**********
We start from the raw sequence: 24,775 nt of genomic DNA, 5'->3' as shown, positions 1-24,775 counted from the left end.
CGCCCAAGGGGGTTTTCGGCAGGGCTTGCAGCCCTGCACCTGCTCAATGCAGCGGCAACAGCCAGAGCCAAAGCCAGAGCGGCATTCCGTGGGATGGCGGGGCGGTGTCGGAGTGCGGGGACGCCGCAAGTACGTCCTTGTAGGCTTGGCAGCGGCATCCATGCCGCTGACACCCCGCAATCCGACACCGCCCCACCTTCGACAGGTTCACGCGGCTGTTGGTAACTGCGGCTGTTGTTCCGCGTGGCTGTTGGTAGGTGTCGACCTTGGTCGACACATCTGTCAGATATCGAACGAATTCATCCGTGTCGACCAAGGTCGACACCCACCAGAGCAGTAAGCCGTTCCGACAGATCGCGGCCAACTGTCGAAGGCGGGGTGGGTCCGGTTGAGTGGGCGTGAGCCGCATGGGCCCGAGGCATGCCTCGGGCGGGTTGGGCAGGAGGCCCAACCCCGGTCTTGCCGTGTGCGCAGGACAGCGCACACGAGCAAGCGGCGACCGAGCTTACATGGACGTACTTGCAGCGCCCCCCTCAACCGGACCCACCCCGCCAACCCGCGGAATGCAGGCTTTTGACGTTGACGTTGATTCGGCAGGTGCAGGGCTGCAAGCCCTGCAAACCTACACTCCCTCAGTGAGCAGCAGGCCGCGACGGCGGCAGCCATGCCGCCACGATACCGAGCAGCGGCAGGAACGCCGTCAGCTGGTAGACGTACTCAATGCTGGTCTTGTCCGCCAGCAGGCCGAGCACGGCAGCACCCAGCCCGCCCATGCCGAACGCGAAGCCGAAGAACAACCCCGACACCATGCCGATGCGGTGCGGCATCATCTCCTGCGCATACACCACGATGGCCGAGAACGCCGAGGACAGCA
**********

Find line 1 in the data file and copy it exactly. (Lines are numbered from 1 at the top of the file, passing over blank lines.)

We start from the raw sequence: 24,775 nt of genomic DNA, 5'->3' as shown, positions 1-24,775 counted from the left end.